artnet Asks: Martín La Rosa and the Tradition of Still Life
His work might look classical, but it's coming from a very contemporary place.
For Argentine artist Martín La Rosa, the practice of still-life painting is as fresh and relevant as ever. Working in a highly traditional approach, La Rosa deftly layers oil paint to achieve a high degree of painterly realism in simple compositions that feature arrangements of bowls, fruits, and, in his most recent exhibition, flowers. In “Flores Encontradas,” now on view at Praxis in New York, La Rosa presents quiet works that seek to evoke complexity, fragility, and the passage of time.
You can catch “Flores Encontradas” in person before the show comes down on December 31, 2016.
Tell us about your current solo show, “Flores Encontradas,” at Praxis gallery.
It’s hard to talk about it because it’s too recent—with time, one discovers what it is that one intended to do. However, as with all my still lifes, it does have to do with the emptiness of silence. The different element this time, however, are the flowers: Besides the battle that one already has with the canvas, there’s another battle with time and how it affects flowers. I try to capture that instant of life, which lasts about two to three days, before they die.
In some way, a flower is the essence of life. It sums up what happens to all of us.
Living and working in Buenos Aires, are you inspired by your everyday surroundings, or do you search for your subjects?
It depends on the piece. For this exhibition, these are all still lifes and all the flowers were from around my studio. I could have painted these pieces anywhere in the world, but I painted them in Buenos Aires because my studio is in Buenos Aires.
Your works are unbelievably realistic, almost photographic. What moves you to create work so realistically?
It’s not a personal decision, it’s just what comes up. Realism is something that I like now, it is what I do now, but it is not something that I decide to do or that I set my mind to.
However, I don’t see my work as realistic as other people see it. I understand that they interpret it this way, and compare it to other realistic and hyper-realistic works, but my intention is to paint an atmosphere. Flowers, to a certain extent, are actually an excuse to paint an atmosphere, silence, and solitude.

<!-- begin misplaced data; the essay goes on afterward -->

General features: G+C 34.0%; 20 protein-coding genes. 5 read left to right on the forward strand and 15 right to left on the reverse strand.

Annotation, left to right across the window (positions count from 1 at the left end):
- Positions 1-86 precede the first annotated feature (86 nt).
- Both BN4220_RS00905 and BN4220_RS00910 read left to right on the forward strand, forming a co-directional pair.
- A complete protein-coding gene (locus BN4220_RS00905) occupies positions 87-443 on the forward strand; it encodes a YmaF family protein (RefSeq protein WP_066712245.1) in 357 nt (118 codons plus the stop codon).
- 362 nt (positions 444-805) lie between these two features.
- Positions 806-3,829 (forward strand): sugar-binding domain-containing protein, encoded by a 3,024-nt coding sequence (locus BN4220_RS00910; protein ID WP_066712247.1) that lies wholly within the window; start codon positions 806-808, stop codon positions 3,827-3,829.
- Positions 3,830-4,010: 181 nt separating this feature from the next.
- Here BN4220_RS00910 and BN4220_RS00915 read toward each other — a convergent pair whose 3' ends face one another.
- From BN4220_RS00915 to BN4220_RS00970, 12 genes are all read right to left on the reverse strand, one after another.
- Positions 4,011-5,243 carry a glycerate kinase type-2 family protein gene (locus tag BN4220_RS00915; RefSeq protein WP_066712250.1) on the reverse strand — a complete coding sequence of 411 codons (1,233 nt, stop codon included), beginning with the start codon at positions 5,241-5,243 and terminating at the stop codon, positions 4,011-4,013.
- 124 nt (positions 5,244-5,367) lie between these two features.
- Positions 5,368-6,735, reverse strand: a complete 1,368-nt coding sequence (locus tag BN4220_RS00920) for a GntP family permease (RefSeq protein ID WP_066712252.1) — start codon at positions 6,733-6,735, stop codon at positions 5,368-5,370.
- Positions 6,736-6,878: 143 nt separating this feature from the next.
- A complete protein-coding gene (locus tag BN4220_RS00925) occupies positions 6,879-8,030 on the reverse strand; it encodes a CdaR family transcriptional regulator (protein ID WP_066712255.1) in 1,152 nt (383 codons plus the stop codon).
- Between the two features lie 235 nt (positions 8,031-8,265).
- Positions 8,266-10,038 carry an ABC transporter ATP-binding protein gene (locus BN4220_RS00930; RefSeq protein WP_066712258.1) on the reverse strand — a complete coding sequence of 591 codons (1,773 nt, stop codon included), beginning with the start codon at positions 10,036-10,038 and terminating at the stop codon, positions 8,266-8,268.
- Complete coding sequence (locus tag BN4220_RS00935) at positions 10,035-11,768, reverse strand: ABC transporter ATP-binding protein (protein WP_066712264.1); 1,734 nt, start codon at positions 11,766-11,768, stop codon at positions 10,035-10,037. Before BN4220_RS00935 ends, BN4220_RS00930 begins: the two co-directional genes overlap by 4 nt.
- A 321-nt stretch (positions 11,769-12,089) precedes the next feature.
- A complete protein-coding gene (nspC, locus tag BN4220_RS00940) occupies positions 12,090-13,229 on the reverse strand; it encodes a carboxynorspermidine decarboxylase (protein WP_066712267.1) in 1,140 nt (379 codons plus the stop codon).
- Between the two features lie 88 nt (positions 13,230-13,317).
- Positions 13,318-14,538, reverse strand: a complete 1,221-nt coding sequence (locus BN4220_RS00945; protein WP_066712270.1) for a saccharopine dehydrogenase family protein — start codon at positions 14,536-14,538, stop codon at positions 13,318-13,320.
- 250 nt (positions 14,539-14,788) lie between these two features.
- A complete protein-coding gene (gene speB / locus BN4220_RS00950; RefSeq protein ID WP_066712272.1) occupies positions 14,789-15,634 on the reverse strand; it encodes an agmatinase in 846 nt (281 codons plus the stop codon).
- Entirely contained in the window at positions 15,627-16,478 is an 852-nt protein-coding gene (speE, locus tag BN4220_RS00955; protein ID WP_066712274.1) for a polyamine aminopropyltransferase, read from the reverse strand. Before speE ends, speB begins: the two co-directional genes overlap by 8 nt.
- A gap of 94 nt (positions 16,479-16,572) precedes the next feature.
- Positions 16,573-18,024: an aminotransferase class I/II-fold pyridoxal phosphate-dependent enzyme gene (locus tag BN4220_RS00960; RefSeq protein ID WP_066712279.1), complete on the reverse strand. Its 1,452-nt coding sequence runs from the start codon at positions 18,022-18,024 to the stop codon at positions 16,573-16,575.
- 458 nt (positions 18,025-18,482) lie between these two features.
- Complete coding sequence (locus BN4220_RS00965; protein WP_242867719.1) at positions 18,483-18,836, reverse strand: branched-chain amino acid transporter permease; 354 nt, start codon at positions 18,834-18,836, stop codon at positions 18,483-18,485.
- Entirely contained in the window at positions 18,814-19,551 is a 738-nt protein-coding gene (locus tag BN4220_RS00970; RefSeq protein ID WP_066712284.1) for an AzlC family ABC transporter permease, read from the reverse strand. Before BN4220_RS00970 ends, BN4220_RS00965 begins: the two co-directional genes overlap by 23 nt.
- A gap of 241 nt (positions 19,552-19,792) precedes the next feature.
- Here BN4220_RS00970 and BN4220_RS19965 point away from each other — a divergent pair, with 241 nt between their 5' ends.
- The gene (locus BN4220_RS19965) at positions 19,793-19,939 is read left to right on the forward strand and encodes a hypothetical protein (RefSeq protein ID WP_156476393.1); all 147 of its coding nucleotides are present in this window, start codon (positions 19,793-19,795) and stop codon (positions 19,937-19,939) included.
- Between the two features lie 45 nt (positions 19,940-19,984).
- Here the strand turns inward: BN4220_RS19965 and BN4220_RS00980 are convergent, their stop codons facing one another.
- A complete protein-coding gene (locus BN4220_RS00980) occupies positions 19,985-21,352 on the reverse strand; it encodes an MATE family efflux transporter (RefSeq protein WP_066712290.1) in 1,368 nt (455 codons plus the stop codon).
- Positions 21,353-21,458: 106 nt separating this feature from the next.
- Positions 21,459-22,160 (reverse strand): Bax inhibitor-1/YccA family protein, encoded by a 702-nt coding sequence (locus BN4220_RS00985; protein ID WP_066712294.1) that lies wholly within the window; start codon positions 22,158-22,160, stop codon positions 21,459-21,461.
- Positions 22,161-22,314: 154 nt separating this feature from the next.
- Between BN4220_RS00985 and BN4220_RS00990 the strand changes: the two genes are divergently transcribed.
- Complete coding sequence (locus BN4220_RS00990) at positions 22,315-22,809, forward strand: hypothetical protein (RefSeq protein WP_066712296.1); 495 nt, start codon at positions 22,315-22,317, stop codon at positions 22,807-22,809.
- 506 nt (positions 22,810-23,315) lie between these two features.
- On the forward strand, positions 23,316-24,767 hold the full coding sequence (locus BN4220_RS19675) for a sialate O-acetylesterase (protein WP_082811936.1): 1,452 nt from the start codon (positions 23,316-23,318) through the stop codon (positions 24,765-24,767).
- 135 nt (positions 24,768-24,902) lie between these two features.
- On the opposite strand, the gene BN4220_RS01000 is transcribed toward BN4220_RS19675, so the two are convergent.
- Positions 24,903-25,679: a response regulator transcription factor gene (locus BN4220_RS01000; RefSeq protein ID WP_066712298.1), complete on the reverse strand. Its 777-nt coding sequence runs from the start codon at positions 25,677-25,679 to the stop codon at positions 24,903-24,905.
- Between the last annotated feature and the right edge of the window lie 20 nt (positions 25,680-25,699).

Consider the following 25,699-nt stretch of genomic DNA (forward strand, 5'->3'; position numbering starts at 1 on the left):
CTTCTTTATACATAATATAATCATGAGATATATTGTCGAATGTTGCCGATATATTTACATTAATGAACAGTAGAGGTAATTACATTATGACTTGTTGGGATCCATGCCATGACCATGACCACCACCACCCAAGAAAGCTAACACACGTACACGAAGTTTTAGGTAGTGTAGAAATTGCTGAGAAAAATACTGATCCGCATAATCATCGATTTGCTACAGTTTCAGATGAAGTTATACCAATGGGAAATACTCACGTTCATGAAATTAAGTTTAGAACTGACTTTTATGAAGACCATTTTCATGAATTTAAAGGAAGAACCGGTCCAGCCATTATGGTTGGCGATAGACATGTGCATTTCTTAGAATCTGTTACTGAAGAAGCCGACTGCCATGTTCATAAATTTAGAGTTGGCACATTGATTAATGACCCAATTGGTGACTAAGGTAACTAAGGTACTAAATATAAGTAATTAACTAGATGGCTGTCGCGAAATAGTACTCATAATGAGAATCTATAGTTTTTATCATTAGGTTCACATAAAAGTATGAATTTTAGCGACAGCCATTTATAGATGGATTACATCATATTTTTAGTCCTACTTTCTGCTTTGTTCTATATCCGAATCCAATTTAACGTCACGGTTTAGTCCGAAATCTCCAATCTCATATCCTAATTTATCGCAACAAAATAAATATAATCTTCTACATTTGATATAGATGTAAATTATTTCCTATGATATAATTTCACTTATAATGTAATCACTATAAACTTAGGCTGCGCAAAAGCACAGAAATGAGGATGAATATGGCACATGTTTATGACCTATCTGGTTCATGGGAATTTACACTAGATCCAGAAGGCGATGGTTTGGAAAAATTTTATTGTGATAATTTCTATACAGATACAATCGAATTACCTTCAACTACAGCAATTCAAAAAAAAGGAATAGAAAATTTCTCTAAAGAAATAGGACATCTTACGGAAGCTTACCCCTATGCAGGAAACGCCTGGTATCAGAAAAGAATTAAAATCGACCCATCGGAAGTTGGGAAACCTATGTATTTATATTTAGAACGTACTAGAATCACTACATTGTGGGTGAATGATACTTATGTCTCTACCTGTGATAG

There is a calmness in your work that is almost tangible. When you are creating the works, are you also in a state of calm?
I do believe that every artwork is an artist’s self-portrait, so if my pieces transmit calmness it might be because I must have some calm in me.
What has been the greatest challenge you’ve faced so far? What has been the highlight of your career or personal life so far?
The most important challenge is to paint “the next painting.” There are some works I realize that I have executed better than others, and there are about 15 to 20 pieces that I can say are the most important paintings in my career. The challenge is to make “the next painting” as good as that selected group.
One of those relevant pieces is a painting called Still Life, portraying my newborn son lying on top of a table. That artwork was exhibited at my solo show at Praxis Buenos Aires in 2002, and I believe that it was one of the highlights of my career. As I said, I believe each piece is a self-portrait, and this piece might be one of the most important self-portraits I’ve ever created.
Do you ever experience artist’s block? What do you do to overcome it?
Yes, a couple years ago I experienced a situation in which I would get to work, and nothing would come up. It lasted a couple months, and the only way out of it was to keep on trying. I did not realize when it happened, and when it went away.
I just woke up one day, and realized that I wanted to paint an apple, and I just couldn’t. It was fascinating to see a previous painting where I had already painted an apple, and discover how it was that I had painted it. In spite of this, I still could not paint it again. It took months of hard work, constantly trying, being frustrated, even crying, until one day, I was finally able to paint an apple again. Getting up every morning, and going to the studio to try to paint an apple, it was through that persistency, that I was able to achieve this again.
What’s next for you? Any upcoming projects or exhibitions?
Now I am very excited to be working with the gallery as well as being involved in an institutional project, which I had never done before.
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